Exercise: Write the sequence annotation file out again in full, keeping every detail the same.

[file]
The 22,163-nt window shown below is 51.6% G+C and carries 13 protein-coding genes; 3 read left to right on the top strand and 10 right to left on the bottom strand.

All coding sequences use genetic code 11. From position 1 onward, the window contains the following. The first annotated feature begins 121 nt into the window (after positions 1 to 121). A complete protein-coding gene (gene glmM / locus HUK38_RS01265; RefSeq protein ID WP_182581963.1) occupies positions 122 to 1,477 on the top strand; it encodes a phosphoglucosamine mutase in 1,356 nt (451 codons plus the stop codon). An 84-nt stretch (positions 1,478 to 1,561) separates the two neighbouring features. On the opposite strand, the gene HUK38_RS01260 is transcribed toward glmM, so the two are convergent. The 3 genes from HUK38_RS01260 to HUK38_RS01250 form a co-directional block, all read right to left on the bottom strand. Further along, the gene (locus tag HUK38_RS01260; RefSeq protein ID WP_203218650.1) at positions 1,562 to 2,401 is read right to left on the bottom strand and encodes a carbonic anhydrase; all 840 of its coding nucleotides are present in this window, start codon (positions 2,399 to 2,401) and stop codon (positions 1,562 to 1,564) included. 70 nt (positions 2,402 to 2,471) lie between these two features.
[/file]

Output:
The 22,163-nt window shown below is 51.6% G+C and carries 13 protein-coding genes; 3 read left to right on the top strand and 10 right to left on the bottom strand.

All coding sequences use genetic code 11. From position 1 onward, the window contains the following. The first annotated feature begins 121 nt into the window (after positions 1 to 121). A complete protein-coding gene (gene glmM / locus HUK38_RS01265; RefSeq protein ID WP_182581963.1) occupies positions 122 to 1,477 on the top strand; it encodes a phosphoglucosamine mutase in 1,356 nt (451 codons plus the stop codon). An 84-nt stretch (positions 1,478 to 1,561) separates the two neighbouring features. On the opposite strand, the gene HUK38_RS01260 is transcribed toward glmM, so the two are convergent. The 3 genes from HUK38_RS01260 to HUK38_RS01250 form a co-directional block, all read right to left on the bottom strand. Further along, the gene (locus tag HUK38_RS01260; RefSeq protein ID WP_203218650.1) at positions 1,562 to 2,401 is read right to left on the bottom strand and encodes a carbonic anhydrase; all 840 of its coding nucleotides are present in this window, start codon (positions 2,399 to 2,401) and stop codon (positions 1,562 to 1,564) included. 70 nt (positions 2,402 to 2,471) lie between these two features.